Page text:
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    "When many cures are offered for a disease, it means the disease is not curable" -Anton Chekhov

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    Thursday, August 31, 2006

    Shock the Monkey: Does sending electrical currents through the brain ease Parkinson's symptoms?

    Brain surgery might make the ordeal of Parkinson's disease a little easier for some patients, according to a study published in this week's issue of the New England Journal of Medicine.

    While several medications can help control the symptoms of this degenerative disease, they can produce side effects, including uncontrollable body movements that can be almost as disturbing as the shaking and tremors of the disease itself.

    ...."For patients and their families, this is a landmark study because it focuses on what is really important to them: quality of life. And it shows, very clearly, that DBS improves quality of life," said Dr. Jaimie Henderson, director of stereotactic and functional neurosurgery at Stanford University Medical Center.

    ...Most doctors already know that deep-brain stimulation helps Parkinson's patients, but this study is the first to prove that the surgery brings greater overall benefits.
    [Most doctors know this? On what is this assertion based? The interviews with the neurosurgeons?-ed]

    ...."Hopefully, this study will provide enough evidence to convince these physicians of what functional neurosurgeons have known for years: DBS is the best treatment for Parkinson's disease when medicine begins to fail," Henderson said.

    At the very, very end we learn that there are potential complications - like dying - from the surgery. And the reporter did interview one lone dissenting voice:

    One doctor voiced concern about the enthusiasm this study might generate. "It is important to stress that DBS is not a cure," said Dr. William J. Weiner, director of the Maryland Parkinson's Disease and Movement Disorders Center.

    He said the study also does not help doctors understand if the surgery is best for patients early in their diagnosis, or for those with more advanced cases of the disease.

    "This study will not help us decide this issue, and there may be an over reaction to the results of the study," Weiner said. "It may also push patients and neurologists into performing DBS before it is required."

    ABC news doesn't tell us if Dr. Jaime Henderson has any financial ties to Medtronic, the maker of the electronic stimulator, but Reuters points out that 21 of the 38 authors of the study do.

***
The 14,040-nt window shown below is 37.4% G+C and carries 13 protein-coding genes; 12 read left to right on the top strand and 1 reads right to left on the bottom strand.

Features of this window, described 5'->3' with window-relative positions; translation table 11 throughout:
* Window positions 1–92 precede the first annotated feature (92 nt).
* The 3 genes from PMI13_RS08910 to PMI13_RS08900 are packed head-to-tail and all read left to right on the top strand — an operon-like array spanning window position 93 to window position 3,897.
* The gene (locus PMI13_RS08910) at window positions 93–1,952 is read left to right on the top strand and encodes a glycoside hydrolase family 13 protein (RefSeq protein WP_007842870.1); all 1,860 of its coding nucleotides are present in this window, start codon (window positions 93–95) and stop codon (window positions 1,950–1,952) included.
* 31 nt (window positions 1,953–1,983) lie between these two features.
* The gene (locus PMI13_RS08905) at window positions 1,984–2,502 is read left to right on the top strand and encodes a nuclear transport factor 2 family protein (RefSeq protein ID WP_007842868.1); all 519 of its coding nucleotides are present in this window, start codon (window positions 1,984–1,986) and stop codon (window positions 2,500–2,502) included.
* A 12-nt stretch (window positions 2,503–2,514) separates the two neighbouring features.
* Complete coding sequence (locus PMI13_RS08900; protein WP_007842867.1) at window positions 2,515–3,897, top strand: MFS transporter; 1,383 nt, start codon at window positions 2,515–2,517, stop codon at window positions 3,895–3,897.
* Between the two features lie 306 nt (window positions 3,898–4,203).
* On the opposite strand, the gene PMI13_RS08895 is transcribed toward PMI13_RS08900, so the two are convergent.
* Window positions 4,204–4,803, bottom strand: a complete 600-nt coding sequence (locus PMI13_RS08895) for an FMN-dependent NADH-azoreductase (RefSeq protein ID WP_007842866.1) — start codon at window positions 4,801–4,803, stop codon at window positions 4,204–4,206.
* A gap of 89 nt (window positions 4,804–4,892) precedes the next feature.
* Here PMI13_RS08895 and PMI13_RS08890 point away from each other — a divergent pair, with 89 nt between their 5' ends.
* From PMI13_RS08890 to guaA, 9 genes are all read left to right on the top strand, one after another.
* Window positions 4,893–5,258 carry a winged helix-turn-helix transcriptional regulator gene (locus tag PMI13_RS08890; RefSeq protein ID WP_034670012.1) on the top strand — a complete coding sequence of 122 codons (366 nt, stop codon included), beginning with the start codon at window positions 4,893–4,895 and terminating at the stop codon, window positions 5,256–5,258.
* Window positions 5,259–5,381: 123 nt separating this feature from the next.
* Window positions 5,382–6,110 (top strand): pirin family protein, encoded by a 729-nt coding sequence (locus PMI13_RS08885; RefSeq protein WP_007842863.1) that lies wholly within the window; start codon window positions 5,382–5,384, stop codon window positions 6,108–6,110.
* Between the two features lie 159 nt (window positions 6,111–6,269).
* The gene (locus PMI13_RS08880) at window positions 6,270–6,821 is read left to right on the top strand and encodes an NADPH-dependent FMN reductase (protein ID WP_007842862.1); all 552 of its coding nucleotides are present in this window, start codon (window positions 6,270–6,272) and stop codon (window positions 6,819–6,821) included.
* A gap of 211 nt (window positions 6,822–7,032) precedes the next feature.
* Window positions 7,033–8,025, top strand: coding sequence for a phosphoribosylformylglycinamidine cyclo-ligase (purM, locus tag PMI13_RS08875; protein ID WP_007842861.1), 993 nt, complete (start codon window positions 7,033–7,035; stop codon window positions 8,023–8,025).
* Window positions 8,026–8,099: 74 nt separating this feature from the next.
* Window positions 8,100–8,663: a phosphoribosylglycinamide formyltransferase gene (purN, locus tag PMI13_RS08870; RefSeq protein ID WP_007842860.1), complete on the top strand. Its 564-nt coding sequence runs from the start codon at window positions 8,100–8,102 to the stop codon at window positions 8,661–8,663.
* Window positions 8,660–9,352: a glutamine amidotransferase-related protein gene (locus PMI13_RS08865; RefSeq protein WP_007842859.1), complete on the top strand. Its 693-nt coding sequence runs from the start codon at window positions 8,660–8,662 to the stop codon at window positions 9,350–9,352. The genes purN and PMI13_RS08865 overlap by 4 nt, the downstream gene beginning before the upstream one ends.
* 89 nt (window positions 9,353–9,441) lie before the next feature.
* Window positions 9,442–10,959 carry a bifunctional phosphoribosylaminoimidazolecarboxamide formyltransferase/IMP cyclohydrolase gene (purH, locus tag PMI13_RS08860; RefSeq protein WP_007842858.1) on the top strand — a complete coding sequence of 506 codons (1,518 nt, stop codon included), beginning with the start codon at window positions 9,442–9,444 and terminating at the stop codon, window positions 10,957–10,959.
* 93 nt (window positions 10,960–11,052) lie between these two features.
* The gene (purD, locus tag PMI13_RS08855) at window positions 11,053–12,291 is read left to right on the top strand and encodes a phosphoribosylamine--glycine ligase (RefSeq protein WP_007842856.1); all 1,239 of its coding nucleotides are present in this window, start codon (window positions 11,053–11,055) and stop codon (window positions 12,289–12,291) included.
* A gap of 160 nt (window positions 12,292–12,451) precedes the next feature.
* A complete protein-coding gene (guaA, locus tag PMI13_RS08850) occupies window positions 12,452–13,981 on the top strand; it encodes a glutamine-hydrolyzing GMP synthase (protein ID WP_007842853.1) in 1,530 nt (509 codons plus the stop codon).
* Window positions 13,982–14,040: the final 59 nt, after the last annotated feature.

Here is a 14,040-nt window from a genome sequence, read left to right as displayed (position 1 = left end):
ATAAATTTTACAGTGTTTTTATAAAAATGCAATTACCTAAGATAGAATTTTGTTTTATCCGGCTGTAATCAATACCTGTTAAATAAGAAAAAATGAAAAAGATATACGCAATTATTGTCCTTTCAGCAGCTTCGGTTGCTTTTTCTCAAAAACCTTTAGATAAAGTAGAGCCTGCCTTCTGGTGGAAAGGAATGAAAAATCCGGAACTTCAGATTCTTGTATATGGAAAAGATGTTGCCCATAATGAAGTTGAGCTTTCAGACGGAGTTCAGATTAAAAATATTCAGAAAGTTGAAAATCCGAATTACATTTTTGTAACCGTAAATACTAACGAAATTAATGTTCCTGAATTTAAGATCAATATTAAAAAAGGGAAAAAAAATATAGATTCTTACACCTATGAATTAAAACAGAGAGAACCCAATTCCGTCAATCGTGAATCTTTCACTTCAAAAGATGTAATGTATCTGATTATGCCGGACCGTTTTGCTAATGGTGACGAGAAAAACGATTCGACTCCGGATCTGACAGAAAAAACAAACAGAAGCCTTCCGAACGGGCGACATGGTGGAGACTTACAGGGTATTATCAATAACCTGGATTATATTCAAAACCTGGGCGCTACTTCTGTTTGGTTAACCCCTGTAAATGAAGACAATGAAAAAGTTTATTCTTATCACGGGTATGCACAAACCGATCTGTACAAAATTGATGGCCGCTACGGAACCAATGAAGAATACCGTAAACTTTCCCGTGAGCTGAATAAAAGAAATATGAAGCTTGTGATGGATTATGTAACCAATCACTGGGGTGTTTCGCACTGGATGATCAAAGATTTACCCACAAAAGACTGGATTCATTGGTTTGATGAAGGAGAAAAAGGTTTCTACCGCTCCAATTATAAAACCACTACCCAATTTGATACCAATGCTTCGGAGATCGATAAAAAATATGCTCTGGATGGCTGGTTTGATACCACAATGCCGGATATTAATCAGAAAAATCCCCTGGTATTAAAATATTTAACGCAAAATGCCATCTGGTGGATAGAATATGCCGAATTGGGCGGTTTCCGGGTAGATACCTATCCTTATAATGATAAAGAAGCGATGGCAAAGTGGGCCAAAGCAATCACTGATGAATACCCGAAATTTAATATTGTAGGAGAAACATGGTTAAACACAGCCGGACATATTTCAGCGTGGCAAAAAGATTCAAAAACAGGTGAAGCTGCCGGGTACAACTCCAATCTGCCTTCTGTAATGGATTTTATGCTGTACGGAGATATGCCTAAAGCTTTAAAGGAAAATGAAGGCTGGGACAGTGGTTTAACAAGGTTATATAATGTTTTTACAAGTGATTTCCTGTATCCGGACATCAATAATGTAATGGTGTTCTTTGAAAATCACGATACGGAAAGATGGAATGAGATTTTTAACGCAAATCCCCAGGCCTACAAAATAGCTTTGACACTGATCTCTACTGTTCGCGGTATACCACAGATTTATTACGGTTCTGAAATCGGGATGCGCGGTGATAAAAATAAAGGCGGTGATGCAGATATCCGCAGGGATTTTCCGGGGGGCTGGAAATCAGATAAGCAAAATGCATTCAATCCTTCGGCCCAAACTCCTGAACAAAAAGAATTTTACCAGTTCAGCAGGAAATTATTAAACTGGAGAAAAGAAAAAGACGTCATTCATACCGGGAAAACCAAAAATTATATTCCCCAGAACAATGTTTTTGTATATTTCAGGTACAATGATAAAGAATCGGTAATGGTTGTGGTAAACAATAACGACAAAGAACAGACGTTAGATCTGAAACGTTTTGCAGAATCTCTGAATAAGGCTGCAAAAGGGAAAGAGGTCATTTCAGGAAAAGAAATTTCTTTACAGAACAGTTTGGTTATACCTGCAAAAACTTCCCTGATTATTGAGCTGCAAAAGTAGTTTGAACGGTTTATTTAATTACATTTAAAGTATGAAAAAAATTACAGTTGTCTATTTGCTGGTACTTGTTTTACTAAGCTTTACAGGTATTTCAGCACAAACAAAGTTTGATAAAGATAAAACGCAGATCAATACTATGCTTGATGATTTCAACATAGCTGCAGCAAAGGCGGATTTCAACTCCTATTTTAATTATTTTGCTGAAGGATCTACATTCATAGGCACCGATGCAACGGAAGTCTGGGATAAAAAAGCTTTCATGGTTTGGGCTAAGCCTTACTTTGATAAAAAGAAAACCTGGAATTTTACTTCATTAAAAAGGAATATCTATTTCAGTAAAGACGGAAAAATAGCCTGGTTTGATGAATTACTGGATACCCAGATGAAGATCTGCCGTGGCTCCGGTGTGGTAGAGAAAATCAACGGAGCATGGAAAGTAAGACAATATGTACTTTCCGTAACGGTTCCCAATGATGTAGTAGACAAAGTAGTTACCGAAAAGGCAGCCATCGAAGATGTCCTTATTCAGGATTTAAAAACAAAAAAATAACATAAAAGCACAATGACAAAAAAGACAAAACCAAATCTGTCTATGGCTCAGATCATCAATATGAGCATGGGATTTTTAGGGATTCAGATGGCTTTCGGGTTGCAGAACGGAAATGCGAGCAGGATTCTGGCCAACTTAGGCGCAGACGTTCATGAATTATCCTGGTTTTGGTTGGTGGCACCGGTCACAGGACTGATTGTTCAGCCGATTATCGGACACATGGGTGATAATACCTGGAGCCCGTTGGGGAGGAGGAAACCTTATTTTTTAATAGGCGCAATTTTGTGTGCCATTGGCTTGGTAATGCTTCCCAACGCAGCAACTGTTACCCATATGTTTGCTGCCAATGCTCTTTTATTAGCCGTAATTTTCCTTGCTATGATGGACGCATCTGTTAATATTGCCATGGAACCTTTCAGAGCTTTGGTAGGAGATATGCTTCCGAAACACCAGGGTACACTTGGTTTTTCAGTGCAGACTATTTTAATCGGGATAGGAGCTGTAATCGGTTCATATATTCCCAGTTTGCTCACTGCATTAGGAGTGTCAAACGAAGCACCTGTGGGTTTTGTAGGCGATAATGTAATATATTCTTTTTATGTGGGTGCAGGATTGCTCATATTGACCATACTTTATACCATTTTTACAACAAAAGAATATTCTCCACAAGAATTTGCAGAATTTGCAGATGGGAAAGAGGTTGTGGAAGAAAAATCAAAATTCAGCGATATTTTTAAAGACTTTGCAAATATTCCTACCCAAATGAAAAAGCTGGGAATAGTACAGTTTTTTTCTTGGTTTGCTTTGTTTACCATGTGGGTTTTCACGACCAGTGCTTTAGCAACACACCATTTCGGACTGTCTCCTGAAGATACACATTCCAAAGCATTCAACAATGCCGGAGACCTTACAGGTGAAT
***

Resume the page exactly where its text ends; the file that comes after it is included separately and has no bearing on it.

The study did show some improvement in the stimulated patients. It measuered outcomes in several ways - through some standardized Parkinson symptom evaluation questionairre's and through patient diaries. I'm not familiar enough with the symptom evaluation questionairre's to know if the differences are signficiant or not, but it appears from the data that everyone - the medicated and the stimulated - started out in the middle-range and stayed there, though there was more improvement in the scores at six months among the stimulated. (It should also be noted that the medicated group was slightly weighted toward more severe illness from the beginning than the stimulated group.)

    The diary information is easier to interpret. Both the stimulated and the medicated spent the same amount sleeping and in a state they described as "neither fully mobile nor fully immobile" at the beginning and the end of the study. The stimulated people went from a mean of having six hours of being immobilized by their disease to only two hours a day of immobility, while the medicated people remained steady at five hours. The stimulated group also went from three hours a day without troublesome tremors to seven hours a day. That is a dramatic improvement. It means having a full day of almost normal activity.

    But it comes at a price:

    Serious adverse events were more common with neurostimulation than with medication alone (13 percent vs. 4 percent, P<0.04) and included a fatal intracerebral hemorrhage. The overall frequency of adverse events was higher in the medication group (64 percent vs. 50 percent, P=0.08).

    Other serious adverse events were infection at the site of the stimulator, worsening of mobility, and stimulator malfunction. They also included a death from pneumonia and suicide, but it's impossible to say that they had anything to do with the stimulator. And to be fair to the stimulator, the adverse events were few.

    But any surgery comes with a risk, and we would do well to consider them carefully before going forward with routine brain stimulators for Parkinson's disease. Espeically for the frail elderly who are a long way from the 53-67 years old study subjects.

    posted by Sydney on 8/31/2006 07:53:00 AM 0 comments


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